Uncategorized | February 08, 2004

I’m finishing my review of Toni Morrison’s new novel, Love, for The Missouri Review, and throughout the process the question of necessity has dogged me–what purpose do reviews of new work by well-established authors serve? Morrison’s novels proliferate in college classes, not only in literature, but also in history, sociology, and African-American studies, among others. Plus, she’s been publicly canonized by Oprah Winfrey. As most reviews of her novel point out, her career exists in the rare space of critical respect and public recognition; she’s won the Nobel Prize for Literature and appeared on the cover of Time magazine. I’ve approached reviewing the novel as both an appraisal of an individual aesthetic work and part of a larger context of her authorial record. For most readers out there, I’m not sure what’s more important. Is my job simply to announce a new novel by a great author? Do I rank it among what of her work is necessary to read and what is not?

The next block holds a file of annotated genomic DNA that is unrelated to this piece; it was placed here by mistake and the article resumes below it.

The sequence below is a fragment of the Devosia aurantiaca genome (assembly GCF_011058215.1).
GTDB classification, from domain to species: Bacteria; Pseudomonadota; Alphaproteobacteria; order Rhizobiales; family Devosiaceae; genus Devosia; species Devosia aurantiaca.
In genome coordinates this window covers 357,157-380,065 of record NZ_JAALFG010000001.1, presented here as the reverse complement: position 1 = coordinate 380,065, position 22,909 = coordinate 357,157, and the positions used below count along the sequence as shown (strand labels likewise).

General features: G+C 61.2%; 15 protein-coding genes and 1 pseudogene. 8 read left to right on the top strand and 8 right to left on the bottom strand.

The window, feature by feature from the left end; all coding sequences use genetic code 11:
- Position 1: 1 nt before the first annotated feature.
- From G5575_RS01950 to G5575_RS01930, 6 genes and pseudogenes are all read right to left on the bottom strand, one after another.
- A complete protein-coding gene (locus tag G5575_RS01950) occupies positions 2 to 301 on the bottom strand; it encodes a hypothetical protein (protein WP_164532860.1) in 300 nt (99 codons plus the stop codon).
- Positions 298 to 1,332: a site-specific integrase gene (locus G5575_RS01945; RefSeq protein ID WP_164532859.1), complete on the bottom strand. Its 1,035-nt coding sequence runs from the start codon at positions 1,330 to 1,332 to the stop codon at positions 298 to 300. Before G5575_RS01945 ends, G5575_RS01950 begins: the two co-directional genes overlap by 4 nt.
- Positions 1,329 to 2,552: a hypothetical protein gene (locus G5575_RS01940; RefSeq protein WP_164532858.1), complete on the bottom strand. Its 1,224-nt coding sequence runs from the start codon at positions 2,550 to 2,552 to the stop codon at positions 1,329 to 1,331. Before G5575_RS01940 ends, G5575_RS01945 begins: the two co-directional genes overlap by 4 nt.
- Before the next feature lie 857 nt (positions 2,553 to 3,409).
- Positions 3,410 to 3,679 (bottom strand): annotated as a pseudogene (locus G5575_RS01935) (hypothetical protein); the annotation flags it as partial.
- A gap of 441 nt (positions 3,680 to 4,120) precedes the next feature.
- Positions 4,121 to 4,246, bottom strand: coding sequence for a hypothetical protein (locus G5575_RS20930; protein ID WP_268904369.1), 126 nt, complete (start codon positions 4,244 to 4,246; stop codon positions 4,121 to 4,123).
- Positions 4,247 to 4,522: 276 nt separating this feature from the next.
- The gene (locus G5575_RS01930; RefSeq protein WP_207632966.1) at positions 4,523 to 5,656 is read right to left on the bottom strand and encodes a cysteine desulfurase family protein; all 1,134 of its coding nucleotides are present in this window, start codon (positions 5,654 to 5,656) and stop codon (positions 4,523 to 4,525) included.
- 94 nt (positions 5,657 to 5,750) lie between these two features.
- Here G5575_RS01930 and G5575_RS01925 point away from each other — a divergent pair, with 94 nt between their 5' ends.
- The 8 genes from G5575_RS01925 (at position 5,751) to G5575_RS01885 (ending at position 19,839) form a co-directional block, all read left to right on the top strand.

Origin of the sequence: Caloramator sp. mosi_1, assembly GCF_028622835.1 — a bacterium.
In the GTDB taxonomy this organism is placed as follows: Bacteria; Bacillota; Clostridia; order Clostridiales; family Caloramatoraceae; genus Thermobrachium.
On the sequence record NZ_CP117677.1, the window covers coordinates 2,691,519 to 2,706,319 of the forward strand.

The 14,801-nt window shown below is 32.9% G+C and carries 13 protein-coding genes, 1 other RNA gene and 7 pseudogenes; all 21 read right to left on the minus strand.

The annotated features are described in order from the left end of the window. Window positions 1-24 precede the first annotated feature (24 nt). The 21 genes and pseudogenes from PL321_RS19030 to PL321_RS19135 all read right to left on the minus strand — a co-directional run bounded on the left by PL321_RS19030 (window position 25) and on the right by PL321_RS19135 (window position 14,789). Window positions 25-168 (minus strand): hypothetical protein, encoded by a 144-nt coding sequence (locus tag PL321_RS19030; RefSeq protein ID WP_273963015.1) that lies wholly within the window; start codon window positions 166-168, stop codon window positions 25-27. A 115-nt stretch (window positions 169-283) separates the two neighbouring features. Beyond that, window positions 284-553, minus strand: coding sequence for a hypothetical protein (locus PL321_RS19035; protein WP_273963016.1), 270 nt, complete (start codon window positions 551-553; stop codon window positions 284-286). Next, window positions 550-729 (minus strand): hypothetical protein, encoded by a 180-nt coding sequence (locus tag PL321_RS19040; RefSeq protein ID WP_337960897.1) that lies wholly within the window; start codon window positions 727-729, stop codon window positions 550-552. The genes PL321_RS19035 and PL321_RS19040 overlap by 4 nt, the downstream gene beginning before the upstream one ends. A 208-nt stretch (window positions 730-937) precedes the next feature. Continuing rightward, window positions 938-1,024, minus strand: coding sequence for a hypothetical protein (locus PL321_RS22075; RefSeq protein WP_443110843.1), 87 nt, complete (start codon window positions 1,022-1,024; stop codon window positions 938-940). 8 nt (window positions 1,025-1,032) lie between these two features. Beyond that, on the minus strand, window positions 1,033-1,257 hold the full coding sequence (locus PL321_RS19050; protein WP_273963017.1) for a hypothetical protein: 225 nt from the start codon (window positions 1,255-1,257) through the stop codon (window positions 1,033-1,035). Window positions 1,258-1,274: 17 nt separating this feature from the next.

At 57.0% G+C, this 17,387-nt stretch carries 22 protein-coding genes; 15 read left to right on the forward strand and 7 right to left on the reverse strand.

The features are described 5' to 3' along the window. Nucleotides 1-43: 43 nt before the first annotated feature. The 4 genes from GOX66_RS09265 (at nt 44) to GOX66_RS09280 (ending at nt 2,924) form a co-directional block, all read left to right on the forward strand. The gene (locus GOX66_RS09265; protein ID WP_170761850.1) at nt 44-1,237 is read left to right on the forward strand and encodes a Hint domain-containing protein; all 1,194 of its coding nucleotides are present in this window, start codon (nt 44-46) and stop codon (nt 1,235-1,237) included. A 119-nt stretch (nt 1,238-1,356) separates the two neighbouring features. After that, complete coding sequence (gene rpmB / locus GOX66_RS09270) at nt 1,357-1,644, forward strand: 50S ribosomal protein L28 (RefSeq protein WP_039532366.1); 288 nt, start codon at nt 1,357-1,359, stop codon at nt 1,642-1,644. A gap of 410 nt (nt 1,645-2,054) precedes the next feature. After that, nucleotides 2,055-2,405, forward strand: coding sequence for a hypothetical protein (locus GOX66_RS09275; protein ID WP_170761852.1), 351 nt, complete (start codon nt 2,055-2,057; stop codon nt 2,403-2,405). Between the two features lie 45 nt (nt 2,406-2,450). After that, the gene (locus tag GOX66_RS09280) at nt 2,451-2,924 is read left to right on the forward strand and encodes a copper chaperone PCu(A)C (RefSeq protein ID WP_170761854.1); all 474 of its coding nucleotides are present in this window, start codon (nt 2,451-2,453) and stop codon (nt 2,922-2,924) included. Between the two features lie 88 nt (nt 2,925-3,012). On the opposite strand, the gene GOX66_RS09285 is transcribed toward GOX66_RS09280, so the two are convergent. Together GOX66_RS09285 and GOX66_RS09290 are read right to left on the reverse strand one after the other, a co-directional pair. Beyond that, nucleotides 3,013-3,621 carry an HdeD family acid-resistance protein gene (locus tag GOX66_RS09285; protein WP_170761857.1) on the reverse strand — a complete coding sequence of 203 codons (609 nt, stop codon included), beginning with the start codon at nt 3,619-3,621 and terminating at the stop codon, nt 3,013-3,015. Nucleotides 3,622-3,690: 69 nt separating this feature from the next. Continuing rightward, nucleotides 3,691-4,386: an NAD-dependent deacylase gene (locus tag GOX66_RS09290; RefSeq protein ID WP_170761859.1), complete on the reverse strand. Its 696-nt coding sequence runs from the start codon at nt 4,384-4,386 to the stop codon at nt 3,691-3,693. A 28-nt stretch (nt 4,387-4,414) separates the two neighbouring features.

An interesting complication of this idea is the reissue: John Updike’s The Early Stories was recently published, as was Richard Bausch’s The Stories of Richard Bausch. The former collects Updike’s early work, while the latter collects all of Bausch’s short fiction. The critical line on both fat volumes is that they establish the writers as American masters of the short story. I agree completely; Updike and Bausch both handle interiors deftly and in distinct ways. But reviews of their collections seem only to be canonizing them with little detail about what makes their work really vital. If I reviewed them, though, I’d probably find myself echoing the praise of them as authors and as figures, but I find myself wanting more. I’m not looking for dissent about their greatness (though I suspect that could be valuable if done well), but I want reviewers to contextualize their work more, to do more than reiterate their greatness to readers who already recognize that greatness.